Background: The Registered Nurse role requires competency of the affective domain;
demonstrated by the ability to listen, respond to interactions, demonstrate appropriate attitudes, and display commitment. There is a paucity of research exploring the evaluation of student nurses’ competency in this domain.
Aim: To explore how clinical nursing instructors evaluate students’ affective competency.
Methods: 12 instructors from a large urban university were interviewed and data was analyzed using qualitative interpretive description methodology.
Findings: Affective competency is highly valued in nursing, lacks consensus in definition, exists in a hidden curriculum, and is assessed through observation, dialogue and reflective writing. Explicit connections between assessment and evaluation are lacking.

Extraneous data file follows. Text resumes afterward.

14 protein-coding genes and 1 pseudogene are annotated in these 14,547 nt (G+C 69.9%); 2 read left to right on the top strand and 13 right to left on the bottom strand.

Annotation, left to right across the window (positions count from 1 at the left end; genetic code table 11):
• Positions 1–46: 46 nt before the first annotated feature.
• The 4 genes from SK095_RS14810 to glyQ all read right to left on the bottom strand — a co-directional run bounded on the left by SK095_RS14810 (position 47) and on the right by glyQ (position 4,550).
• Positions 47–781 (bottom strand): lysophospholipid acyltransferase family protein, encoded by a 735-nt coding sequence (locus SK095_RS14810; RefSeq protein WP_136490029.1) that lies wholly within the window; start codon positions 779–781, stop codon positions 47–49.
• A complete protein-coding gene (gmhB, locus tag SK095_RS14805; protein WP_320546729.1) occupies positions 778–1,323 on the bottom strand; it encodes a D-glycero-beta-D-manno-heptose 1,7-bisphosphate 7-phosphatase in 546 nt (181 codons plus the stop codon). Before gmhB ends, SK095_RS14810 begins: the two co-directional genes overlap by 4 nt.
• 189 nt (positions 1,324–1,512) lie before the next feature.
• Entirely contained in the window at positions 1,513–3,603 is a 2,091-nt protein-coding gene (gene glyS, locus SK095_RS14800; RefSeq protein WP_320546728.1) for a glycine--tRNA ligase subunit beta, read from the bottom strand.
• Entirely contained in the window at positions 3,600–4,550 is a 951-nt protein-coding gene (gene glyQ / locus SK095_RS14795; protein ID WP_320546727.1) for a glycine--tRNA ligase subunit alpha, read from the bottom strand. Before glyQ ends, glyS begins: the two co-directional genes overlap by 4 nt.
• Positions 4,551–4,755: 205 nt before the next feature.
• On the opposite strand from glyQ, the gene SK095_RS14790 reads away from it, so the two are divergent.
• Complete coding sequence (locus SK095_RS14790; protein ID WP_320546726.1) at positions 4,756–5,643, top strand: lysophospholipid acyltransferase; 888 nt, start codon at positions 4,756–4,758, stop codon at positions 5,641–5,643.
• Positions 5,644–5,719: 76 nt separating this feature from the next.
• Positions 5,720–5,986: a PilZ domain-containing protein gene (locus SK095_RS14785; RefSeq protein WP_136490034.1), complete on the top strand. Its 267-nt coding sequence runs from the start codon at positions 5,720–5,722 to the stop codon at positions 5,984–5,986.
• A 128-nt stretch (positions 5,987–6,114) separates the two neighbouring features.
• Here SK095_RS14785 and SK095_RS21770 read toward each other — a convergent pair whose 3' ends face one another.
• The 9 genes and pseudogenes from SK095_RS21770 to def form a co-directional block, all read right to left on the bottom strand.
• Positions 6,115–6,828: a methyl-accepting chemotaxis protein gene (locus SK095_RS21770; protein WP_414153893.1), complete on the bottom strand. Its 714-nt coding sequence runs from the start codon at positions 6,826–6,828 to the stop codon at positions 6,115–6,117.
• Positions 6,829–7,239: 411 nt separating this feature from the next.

Discussion: Clinical nurse instructors are gatekeepers to the nursing profession. Affective competency is observed rather than evaluated, and an ontological turn in nurse education might change the motivation for affective evaluation; away from competency and toward being a nurse. Word Limit: